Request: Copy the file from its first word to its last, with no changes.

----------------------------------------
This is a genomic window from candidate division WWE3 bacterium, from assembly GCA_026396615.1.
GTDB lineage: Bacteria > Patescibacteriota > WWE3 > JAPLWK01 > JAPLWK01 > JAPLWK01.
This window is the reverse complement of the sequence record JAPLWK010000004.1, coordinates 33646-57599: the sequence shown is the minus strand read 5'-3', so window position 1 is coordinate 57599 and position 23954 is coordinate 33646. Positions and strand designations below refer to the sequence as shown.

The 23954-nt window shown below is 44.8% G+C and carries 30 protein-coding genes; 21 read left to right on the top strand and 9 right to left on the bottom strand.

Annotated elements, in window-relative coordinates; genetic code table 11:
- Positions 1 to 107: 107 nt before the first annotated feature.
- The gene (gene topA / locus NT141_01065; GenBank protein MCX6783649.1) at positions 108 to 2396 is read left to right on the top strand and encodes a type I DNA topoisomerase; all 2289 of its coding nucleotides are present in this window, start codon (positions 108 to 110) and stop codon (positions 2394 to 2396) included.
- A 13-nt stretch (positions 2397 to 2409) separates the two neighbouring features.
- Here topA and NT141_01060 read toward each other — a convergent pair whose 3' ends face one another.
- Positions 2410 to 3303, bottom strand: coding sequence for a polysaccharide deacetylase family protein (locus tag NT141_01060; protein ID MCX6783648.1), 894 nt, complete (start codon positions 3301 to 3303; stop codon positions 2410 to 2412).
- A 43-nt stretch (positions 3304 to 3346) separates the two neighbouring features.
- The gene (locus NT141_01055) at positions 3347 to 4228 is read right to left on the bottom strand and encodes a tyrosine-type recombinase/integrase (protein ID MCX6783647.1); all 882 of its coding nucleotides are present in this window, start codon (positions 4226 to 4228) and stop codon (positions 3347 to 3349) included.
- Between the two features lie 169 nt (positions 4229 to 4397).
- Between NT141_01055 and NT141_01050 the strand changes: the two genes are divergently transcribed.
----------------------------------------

This is a genomic window from candidate division WWE3 bacterium, from assembly GCA_026396615.1.
GTDB lineage: Bacteria > Patescibacteriota > WWE3 > JAPLWK01 > JAPLWK01 > JAPLWK01.
This window is the reverse complement of the sequence record JAPLWK010000004.1, coordinates 33646-57599: the sequence shown is the minus strand read 5'-3', so window position 1 is coordinate 57599 and position 23954 is coordinate 33646. Positions and strand designations below refer to the sequence as shown.

The 23954-nt window shown below is 44.8% G+C and carries 30 protein-coding genes; 21 read left to right on the top strand and 9 right to left on the bottom strand.

Annotated elements, in window-relative coordinates; genetic code table 11:
- Positions 1 to 107: 107 nt before the first annotated feature.
- The gene (gene topA / locus NT141_01065; GenBank protein MCX6783649.1) at positions 108 to 2396 is read left to right on the top strand and encodes a type I DNA topoisomerase; all 2289 of its coding nucleotides are present in this window, start codon (positions 108 to 110) and stop codon (positions 2394 to 2396) included.
- A 13-nt stretch (positions 2397 to 2409) separates the two neighbouring features.
- Here topA and NT141_01060 read toward each other — a convergent pair whose 3' ends face one another.
- Positions 2410 to 3303, bottom strand: coding sequence for a polysaccharide deacetylase family protein (locus tag NT141_01060; protein ID MCX6783648.1), 894 nt, complete (start codon positions 3301 to 3303; stop codon positions 2410 to 2412).
- A 43-nt stretch (positions 3304 to 3346) separates the two neighbouring features.
- The gene (locus NT141_01055) at positions 3347 to 4228 is read right to left on the bottom strand and encodes a tyrosine-type recombinase/integrase (protein ID MCX6783647.1); all 882 of its coding nucleotides are present in this window, start codon (positions 4226 to 4228) and stop codon (positions 3347 to 3349) included.
- Between the two features lie 169 nt (positions 4229 to 4397).
- Between NT141_01055 and NT141_01050 the strand changes: the two genes are divergently transcribed.